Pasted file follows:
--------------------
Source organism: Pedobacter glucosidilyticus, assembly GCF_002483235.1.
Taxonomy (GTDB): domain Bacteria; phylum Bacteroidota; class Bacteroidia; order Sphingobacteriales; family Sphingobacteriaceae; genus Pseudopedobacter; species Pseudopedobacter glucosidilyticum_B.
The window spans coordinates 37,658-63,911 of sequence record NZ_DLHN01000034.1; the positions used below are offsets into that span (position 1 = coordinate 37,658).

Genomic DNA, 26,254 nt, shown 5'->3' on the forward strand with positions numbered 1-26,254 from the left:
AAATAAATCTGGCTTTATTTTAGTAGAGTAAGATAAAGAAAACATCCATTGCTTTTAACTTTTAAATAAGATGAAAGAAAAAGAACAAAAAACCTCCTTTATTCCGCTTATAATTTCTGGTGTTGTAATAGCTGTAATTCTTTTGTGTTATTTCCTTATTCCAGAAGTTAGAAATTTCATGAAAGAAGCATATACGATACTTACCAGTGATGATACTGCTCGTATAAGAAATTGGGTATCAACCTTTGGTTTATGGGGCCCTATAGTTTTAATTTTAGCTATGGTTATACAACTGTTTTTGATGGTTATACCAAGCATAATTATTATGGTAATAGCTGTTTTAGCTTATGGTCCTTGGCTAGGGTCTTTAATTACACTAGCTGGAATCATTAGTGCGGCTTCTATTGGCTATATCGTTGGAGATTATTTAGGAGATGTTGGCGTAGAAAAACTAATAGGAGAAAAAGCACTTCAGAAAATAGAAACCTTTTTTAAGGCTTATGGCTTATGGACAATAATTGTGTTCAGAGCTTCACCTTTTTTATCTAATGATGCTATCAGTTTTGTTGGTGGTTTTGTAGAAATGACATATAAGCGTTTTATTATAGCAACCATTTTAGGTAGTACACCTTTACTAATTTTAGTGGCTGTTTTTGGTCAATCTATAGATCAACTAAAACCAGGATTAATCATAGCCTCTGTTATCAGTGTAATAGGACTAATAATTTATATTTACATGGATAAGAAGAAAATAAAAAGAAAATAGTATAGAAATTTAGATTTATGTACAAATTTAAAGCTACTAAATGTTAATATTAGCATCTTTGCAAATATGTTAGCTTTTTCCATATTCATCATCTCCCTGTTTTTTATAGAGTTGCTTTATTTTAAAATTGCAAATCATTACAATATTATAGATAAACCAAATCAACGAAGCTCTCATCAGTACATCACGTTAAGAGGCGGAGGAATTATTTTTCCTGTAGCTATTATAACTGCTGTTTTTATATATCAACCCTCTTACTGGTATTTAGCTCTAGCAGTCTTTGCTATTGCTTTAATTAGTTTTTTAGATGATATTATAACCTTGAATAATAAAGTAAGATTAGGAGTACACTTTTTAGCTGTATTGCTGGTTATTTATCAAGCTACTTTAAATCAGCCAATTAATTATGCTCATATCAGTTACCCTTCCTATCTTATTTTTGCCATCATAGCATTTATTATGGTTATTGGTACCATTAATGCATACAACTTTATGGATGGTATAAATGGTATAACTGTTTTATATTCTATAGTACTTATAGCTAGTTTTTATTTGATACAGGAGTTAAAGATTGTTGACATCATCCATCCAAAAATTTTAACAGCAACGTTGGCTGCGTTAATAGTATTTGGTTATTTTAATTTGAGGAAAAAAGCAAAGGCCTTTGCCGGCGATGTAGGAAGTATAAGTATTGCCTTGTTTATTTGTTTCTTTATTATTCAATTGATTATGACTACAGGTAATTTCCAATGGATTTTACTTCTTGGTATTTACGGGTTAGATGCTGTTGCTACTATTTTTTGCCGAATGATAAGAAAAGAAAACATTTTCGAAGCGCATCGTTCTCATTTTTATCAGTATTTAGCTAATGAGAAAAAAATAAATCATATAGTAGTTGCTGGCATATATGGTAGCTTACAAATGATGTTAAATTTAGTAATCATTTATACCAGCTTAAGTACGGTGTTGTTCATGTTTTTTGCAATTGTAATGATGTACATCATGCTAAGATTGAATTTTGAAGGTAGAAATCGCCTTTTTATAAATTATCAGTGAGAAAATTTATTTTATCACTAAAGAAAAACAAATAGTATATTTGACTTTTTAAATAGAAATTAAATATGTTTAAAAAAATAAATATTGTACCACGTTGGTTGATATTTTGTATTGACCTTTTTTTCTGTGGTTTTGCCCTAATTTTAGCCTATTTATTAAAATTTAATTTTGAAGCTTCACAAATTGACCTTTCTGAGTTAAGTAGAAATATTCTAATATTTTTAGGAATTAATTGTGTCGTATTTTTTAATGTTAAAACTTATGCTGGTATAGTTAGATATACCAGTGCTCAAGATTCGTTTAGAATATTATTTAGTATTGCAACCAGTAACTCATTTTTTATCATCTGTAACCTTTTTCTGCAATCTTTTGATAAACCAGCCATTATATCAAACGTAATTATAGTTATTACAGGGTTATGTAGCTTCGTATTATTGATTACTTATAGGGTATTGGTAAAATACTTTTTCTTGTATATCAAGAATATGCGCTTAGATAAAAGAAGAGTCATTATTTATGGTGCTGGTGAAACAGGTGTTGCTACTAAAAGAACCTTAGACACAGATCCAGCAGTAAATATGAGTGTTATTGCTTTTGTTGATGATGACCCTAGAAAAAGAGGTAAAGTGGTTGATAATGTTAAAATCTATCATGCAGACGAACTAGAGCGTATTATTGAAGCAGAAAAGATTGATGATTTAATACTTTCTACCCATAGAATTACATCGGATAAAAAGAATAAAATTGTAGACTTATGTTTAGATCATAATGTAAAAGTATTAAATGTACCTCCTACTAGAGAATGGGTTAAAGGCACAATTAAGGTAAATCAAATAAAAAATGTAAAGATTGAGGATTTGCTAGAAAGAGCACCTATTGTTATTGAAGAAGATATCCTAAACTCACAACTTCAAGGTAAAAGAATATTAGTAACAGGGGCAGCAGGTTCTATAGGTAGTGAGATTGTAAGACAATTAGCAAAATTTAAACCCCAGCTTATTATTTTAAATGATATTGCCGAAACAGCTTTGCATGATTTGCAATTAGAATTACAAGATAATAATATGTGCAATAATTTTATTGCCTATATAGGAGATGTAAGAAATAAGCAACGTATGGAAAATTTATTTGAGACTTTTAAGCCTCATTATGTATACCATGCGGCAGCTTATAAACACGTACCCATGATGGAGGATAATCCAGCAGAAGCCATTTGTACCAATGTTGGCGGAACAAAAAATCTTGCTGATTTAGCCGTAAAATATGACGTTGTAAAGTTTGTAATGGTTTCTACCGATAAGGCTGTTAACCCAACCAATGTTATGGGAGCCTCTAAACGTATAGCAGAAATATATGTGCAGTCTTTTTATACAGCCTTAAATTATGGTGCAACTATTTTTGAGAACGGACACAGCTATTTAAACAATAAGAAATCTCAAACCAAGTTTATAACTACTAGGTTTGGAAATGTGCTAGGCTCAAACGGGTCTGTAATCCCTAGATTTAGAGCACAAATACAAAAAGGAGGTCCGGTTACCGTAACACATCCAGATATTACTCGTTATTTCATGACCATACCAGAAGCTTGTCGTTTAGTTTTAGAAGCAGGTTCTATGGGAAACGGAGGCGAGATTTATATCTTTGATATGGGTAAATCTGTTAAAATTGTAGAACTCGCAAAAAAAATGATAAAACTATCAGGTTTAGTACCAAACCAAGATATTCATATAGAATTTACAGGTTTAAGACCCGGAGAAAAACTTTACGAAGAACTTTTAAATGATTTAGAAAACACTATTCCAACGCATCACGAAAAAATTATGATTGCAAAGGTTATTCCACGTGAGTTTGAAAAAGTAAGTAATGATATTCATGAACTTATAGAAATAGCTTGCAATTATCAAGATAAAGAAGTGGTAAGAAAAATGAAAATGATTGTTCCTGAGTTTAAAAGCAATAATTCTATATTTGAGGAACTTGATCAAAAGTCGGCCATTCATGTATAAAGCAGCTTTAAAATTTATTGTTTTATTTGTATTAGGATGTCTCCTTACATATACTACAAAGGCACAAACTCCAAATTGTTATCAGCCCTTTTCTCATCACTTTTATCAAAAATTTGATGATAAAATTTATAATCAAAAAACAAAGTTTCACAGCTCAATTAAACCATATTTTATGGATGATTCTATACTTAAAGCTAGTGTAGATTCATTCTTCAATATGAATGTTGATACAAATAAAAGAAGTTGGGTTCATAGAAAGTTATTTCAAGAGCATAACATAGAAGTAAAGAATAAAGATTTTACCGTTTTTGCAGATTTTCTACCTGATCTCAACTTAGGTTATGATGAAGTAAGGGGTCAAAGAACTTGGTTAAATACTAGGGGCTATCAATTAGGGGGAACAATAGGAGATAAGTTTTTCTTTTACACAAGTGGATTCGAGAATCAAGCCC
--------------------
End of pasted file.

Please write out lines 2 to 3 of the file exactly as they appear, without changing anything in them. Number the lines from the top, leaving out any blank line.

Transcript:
Taxonomy (GTDB): domain Bacteria; phylum Bacteroidota; class Bacteroidia; order Sphingobacteriales; family Sphingobacteriaceae; genus Pseudopedobacter; species Pseudopedobacter glucosidilyticum_B.
The window spans coordinates 37,658-63,911 of sequence record NZ_DLHN01000034.1; the positions used below are offsets into that span (position 1 = coordinate 37,658).